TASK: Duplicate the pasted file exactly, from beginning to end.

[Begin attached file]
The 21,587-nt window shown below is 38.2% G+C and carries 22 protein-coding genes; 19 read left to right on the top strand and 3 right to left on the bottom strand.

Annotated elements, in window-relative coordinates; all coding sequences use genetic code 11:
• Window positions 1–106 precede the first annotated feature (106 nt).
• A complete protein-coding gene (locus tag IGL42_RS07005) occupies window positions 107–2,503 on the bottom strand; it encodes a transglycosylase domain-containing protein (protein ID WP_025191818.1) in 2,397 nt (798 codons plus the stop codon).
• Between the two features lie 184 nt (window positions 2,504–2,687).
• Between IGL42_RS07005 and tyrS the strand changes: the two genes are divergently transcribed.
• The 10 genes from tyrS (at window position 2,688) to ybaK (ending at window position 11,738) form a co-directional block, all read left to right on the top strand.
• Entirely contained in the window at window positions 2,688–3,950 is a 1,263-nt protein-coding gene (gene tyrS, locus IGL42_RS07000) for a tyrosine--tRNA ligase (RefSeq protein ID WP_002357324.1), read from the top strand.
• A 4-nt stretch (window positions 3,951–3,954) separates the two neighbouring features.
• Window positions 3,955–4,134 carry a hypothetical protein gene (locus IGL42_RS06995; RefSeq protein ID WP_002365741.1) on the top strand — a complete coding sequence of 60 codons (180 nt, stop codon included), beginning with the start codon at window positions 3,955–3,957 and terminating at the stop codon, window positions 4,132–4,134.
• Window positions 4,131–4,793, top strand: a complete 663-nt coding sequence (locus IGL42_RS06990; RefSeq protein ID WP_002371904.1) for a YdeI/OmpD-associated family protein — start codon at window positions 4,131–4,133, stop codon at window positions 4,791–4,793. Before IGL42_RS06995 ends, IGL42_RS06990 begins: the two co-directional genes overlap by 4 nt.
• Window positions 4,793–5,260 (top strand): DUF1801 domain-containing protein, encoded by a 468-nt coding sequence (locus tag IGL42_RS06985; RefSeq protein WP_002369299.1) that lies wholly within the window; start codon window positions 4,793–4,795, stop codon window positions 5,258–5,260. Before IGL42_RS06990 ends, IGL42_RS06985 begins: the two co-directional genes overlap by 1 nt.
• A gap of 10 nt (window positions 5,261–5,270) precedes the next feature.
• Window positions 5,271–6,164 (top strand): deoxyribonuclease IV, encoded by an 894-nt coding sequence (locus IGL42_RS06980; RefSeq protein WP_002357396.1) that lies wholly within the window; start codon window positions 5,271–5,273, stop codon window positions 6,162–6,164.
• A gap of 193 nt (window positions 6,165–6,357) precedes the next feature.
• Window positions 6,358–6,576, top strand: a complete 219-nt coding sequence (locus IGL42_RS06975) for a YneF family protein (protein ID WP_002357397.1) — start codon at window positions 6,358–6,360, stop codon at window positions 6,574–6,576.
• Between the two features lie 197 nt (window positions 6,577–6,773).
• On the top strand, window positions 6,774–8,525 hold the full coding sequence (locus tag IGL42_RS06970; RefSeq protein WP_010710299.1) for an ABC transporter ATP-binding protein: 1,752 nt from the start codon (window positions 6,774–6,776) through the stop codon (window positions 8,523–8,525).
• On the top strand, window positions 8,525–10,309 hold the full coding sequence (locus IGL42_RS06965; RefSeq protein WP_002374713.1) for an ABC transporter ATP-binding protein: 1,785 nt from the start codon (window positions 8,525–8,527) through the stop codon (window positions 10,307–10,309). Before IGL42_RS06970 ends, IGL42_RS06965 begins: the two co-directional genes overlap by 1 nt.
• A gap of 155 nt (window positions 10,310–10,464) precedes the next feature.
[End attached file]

The 21,587-nt window shown below is 38.2% G+C and carries 22 protein-coding genes; 19 read left to right on the top strand and 3 right to left on the bottom strand.

Annotated elements, in window-relative coordinates; all coding sequences use genetic code 11:
• Window positions 1–106 precede the first annotated feature (106 nt).
• A complete protein-coding gene (locus tag IGL42_RS07005) occupies window positions 107–2,503 on the bottom strand; it encodes a transglycosylase domain-containing protein (protein ID WP_025191818.1) in 2,397 nt (798 codons plus the stop codon).
• Between the two features lie 184 nt (window positions 2,504–2,687).
• Between IGL42_RS07005 and tyrS the strand changes: the two genes are divergently transcribed.
• The 10 genes from tyrS (at window position 2,688) to ybaK (ending at window position 11,738) form a co-directional block, all read left to right on the top strand.
• Entirely contained in the window at window positions 2,688–3,950 is a 1,263-nt protein-coding gene (gene tyrS, locus IGL42_RS07000) for a tyrosine--tRNA ligase (RefSeq protein ID WP_002357324.1), read from the top strand.
• A 4-nt stretch (window positions 3,951–3,954) separates the two neighbouring features.
• Window positions 3,955–4,134 carry a hypothetical protein gene (locus IGL42_RS06995; RefSeq protein ID WP_002365741.1) on the top strand — a complete coding sequence of 60 codons (180 nt, stop codon included), beginning with the start codon at window positions 3,955–3,957 and terminating at the stop codon, window positions 4,132–4,134.
• Window positions 4,131–4,793, top strand: a complete 663-nt coding sequence (locus IGL42_RS06990; RefSeq protein ID WP_002371904.1) for a YdeI/OmpD-associated family protein — start codon at window positions 4,131–4,133, stop codon at window positions 4,791–4,793. Before IGL42_RS06995 ends, IGL42_RS06990 begins: the two co-directional genes overlap by 4 nt.
• Window positions 4,793–5,260 (top strand): DUF1801 domain-containing protein, encoded by a 468-nt coding sequence (locus tag IGL42_RS06985; RefSeq protein WP_002369299.1) that lies wholly within the window; start codon window positions 4,793–4,795, stop codon window positions 5,258–5,260. Before IGL42_RS06990 ends, IGL42_RS06985 begins: the two co-directional genes overlap by 1 nt.
• A gap of 10 nt (window positions 5,261–5,270) precedes the next feature.
• Window positions 5,271–6,164 (top strand): deoxyribonuclease IV, encoded by an 894-nt coding sequence (locus IGL42_RS06980; RefSeq protein WP_002357396.1) that lies wholly within the window; start codon window positions 5,271–5,273, stop codon window positions 6,162–6,164.
• A gap of 193 nt (window positions 6,165–6,357) precedes the next feature.
• Window positions 6,358–6,576, top strand: a complete 219-nt coding sequence (locus IGL42_RS06975) for a YneF family protein (protein ID WP_002357397.1) — start codon at window positions 6,358–6,360, stop codon at window positions 6,574–6,576.
• Between the two features lie 197 nt (window positions 6,577–6,773).
• On the top strand, window positions 6,774–8,525 hold the full coding sequence (locus tag IGL42_RS06970; RefSeq protein WP_010710299.1) for an ABC transporter ATP-binding protein: 1,752 nt from the start codon (window positions 6,774–6,776) through the stop codon (window positions 8,523–8,525).
• On the top strand, window positions 8,525–10,309 hold the full coding sequence (locus IGL42_RS06965; RefSeq protein WP_002374713.1) for an ABC transporter ATP-binding protein: 1,785 nt from the start codon (window positions 8,525–8,527) through the stop codon (window positions 10,307–10,309). Before IGL42_RS06970 ends, IGL42_RS06965 begins: the two co-directional genes overlap by 1 nt.
• A gap of 155 nt (window positions 10,310–10,464) precedes the next feature.